The Runaways Book 3
Lost in the watery backwoods of an Illinois swamp, a frightened young runaway meets a lonely stranger...two wounded souls hiding from the world. Together, in a treetop sanctuary, they would learn the importance of trust, and forgiveness--and moonlight... Noah LeCroix, half-French and half-Cherokee is convinced he's the oldest living male virgin in southern Illinois and certain he's destined to be alone forever...until one fateful night when he hears a bone chilling scream from the depths of the swamp.
Olivia Bond is on the run from a terrible year as a captive in a whorehouse in New Orleans. Hopelessly lost, Olivia is unconscious by the time Noah finds her, a disgraced heroine who finds freedom in forgiveness and the love of a reclusive hero who dares to stay and give his heart when running would be easier.
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Late April, 1819
She would be nineteen tomorrow. If she lived.
In the center of a faint deer trail on a ribbon of dry land running through a dense swamp, a young woman crouched like a cornered animal. The weak, gray light from a dull, overcast sky barely penetrated the bald cypress forest as she wrapped her arms around herself and shivered, trying to catch her breath. She wore nothing to protect her from the elements but a tattered, rough, homespun dress and an ill-fitting pair of leather shoes that had worn blisters on her heels.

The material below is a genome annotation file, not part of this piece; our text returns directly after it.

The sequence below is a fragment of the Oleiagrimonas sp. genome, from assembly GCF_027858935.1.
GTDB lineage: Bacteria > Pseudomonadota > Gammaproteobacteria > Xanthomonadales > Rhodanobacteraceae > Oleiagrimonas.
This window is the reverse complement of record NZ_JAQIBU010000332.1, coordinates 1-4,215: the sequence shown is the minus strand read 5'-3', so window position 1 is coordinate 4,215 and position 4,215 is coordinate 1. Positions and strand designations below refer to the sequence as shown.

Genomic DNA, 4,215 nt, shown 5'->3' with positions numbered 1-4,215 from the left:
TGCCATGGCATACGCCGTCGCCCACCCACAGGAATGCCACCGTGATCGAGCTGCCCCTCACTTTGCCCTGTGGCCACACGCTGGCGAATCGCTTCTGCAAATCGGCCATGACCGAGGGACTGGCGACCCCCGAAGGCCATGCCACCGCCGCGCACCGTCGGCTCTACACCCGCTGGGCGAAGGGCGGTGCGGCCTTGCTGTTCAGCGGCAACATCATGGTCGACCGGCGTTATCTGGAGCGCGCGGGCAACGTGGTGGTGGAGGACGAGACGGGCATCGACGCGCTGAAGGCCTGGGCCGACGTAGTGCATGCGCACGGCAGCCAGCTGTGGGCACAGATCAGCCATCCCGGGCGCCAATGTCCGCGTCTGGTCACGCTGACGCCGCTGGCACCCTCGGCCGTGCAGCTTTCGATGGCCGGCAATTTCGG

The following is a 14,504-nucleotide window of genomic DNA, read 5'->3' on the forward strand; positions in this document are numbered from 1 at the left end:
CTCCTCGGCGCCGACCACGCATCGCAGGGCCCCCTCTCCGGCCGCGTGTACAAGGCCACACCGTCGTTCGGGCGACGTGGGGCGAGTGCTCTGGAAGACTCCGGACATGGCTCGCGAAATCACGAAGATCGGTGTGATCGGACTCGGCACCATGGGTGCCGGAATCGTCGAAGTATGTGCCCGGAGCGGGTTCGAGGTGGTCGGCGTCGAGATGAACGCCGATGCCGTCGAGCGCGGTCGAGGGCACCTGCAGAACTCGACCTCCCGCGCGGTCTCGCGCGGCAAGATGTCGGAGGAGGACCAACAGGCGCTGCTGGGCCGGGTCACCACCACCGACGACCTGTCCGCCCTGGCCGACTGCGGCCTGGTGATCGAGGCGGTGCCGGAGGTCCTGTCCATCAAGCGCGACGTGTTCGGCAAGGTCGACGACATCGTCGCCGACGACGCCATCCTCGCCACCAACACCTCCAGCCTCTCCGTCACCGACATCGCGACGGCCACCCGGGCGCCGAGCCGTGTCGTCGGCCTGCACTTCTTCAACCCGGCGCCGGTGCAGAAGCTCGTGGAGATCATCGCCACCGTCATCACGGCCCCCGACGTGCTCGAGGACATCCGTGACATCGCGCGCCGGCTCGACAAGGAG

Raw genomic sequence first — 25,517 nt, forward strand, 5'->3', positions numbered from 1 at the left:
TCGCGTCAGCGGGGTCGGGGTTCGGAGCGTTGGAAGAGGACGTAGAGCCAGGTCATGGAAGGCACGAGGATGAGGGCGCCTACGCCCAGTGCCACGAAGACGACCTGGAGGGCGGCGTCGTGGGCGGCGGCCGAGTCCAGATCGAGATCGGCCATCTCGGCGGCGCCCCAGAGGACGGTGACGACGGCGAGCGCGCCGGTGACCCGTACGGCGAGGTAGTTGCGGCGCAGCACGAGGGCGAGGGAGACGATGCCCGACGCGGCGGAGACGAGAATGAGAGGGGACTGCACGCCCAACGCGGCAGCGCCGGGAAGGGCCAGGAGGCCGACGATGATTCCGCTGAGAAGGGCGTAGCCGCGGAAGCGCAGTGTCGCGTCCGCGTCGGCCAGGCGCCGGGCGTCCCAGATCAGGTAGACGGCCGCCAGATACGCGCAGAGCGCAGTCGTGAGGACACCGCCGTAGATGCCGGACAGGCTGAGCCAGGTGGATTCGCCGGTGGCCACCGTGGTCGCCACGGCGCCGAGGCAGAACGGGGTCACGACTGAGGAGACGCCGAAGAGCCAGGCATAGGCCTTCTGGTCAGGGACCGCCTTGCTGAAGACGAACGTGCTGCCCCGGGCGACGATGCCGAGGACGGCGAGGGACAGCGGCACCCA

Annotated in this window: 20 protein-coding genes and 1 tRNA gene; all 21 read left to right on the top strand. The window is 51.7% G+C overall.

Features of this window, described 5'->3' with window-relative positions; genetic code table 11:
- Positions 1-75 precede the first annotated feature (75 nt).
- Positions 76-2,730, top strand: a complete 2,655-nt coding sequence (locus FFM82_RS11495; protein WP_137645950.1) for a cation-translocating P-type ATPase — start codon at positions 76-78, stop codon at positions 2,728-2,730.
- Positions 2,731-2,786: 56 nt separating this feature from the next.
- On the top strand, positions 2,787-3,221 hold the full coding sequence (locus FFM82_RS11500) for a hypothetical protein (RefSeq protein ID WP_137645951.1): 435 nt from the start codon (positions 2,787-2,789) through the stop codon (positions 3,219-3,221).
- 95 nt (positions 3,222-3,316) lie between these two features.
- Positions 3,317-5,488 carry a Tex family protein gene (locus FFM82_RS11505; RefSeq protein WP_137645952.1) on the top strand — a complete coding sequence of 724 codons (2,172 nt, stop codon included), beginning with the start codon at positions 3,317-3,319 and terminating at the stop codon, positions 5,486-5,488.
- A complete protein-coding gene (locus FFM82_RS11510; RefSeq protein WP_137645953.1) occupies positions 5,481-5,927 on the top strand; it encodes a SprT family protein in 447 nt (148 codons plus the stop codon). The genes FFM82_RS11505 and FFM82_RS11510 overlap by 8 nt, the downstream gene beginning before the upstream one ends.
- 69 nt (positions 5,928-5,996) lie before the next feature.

The primeval path was nearly obliterated by lichen and fern that grew over deep drifts of dried twigs and leaves. Here and there it was littered with the larger, rotting, fallen limbs of trees. The fecund scent of decay clung to the air, pressed down on her, stoked her fear and gave it life.
Her breath came fast and hard. She squinted through her tangled black hair, shoved it back, her fingers streaked with mud. Her hands shook. Terror born of being lost was heightened by the knowledge that night was going to fall before she found her way out of the swamp.
Not only did the encroaching darkness frighten her, but so did the deep, silent waters along both sides of the trail. Realizing she would soon be surrounded by night and water both, a strangled cry escaped her. Behind her, from somewhere deep amid the cypress trees wrapped in rust-colored bark came the sound of a splash as some unseen creature dropped into the watery ooze.
She rose, spun around and scanned the surface of the swamp. Frogs and fish, venomous copperheads and turtles big as frying pans thrived beneath the lacy emerald carpet of duckweed that floated upon the water. As she knelt there, wondering whether she should continue on in the same direction or turn back, she watched a small knot of fur skim over the surface of the water toward her.